Fridge: Fahrenheit 451
- In one scene, we see Mildred act in her "television play" with her "family". Before the play begins, there's a hostess that introduces the audience to the play who looked a lot like Audrey Hepburn. Could it be that the society in the movie is using No Celebrities Were Harmed to increase sales of parlor sets and/or ratings for their television plays?
- No, no. Breakfast at Tiffany's (the movie she got really famous for) was based on a book. Books are burned, so having an Audrey look-alike wouldn't reel customers in.
- On the other hand, the book is a great deal less famous than the movie. There's no reason that film adaptations of books can't remain cultural touchstones, as long as the books themselves fall into obscurity.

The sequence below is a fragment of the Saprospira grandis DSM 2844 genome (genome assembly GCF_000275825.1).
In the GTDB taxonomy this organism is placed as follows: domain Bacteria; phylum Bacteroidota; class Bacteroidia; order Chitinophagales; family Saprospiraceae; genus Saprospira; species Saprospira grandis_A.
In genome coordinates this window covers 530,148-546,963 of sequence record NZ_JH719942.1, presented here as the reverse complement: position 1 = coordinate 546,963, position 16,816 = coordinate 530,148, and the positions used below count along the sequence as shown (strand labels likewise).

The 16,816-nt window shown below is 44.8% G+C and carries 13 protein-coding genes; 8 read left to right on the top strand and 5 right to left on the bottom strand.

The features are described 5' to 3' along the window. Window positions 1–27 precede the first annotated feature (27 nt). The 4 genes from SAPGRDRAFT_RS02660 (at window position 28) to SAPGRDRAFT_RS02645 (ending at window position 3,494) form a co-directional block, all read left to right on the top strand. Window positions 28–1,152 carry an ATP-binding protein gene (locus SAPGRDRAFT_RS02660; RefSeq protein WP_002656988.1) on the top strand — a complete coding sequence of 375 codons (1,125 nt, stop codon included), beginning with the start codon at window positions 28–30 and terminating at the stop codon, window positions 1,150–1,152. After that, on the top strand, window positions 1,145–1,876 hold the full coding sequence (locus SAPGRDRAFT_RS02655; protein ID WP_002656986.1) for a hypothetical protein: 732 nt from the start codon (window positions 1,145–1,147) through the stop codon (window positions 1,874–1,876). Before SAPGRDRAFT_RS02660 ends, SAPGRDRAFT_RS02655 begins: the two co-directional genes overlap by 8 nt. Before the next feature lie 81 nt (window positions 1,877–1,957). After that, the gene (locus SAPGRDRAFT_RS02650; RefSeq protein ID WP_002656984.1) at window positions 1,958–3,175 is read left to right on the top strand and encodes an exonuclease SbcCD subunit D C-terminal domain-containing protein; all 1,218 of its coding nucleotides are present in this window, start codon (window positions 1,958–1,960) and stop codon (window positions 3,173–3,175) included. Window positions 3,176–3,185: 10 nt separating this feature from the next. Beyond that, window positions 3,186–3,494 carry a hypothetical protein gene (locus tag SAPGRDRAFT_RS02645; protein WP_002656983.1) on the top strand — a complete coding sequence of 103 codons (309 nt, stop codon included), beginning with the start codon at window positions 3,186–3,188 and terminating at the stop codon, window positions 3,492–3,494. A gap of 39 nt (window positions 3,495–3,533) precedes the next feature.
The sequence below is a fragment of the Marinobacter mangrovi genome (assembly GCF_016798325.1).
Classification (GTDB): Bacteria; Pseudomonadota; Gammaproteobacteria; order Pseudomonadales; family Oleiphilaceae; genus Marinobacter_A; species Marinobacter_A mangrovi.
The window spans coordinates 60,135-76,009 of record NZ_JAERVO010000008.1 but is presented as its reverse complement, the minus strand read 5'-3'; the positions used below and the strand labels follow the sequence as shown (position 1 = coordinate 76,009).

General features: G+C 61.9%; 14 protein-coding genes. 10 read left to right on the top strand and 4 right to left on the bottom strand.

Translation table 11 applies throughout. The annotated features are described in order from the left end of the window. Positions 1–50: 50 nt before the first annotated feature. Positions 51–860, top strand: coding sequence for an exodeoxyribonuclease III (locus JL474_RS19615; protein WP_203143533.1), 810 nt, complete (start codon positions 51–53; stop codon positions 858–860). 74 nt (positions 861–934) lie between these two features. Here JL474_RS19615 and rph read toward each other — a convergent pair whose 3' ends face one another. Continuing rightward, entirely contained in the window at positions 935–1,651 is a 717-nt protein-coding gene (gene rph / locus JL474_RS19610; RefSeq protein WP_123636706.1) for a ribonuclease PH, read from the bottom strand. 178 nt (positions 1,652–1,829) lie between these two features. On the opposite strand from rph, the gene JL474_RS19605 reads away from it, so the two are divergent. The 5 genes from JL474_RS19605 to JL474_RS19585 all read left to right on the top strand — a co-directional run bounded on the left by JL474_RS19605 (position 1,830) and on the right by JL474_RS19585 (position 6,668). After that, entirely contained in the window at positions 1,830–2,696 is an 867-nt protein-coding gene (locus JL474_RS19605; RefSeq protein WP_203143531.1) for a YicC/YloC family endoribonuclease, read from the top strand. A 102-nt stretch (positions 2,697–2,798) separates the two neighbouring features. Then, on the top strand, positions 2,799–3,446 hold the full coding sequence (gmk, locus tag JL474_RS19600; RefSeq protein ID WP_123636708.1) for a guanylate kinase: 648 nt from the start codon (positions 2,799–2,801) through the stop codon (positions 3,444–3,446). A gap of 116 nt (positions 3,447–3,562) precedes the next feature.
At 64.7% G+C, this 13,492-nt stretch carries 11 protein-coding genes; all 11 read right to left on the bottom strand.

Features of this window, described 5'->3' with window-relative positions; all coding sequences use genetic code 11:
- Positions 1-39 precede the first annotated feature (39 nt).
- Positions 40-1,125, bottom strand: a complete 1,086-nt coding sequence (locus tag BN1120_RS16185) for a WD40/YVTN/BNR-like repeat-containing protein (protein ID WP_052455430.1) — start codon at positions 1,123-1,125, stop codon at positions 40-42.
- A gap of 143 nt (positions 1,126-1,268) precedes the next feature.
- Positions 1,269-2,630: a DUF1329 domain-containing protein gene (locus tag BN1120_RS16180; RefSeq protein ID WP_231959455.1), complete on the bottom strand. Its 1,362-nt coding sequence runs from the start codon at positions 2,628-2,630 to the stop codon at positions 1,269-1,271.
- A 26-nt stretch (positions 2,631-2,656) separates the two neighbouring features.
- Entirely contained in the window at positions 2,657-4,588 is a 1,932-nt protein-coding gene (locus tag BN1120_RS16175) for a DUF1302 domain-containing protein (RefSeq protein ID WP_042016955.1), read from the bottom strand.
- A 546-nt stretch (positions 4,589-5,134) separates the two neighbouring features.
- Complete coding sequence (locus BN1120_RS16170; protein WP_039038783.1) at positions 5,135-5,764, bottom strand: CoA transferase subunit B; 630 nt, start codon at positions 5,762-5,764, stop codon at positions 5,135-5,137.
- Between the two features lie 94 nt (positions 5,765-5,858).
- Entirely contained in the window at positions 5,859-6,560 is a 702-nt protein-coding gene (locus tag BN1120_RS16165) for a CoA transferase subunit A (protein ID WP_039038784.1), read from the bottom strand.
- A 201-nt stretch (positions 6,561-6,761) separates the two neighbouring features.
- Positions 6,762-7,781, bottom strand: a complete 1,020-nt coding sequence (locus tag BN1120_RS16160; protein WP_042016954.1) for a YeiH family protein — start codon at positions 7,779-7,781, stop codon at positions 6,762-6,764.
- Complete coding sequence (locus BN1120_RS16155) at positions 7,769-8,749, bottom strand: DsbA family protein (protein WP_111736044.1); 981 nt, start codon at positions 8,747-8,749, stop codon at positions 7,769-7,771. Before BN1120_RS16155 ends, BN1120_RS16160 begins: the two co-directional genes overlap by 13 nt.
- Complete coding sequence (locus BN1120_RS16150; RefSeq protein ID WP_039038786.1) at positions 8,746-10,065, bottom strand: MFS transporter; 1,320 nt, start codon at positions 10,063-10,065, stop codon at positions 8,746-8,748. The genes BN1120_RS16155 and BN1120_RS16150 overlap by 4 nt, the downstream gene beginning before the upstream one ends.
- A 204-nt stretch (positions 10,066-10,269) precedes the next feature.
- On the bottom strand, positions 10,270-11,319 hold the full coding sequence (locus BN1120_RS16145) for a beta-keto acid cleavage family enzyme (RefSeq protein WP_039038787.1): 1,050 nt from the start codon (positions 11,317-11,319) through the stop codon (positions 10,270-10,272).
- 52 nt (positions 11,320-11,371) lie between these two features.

- One of Mildred's first lines is to ask for a Fourth Wall in their parlor, showing her desire to literally and figuratively surround herself in fantasy to shut out the real world.
- Why, when everyone else ignored her, did Montag listen to Clarisse? Clarisse says that he's the only one that's listened to her... so why Montag?
- Law of Averages, mostly. No indoctrination program sticks 100%. Clarisse herself is an example of that. Montag just happened to be the guy who listened...and of course, he's the one the book follows, because he's one of the odd ducks.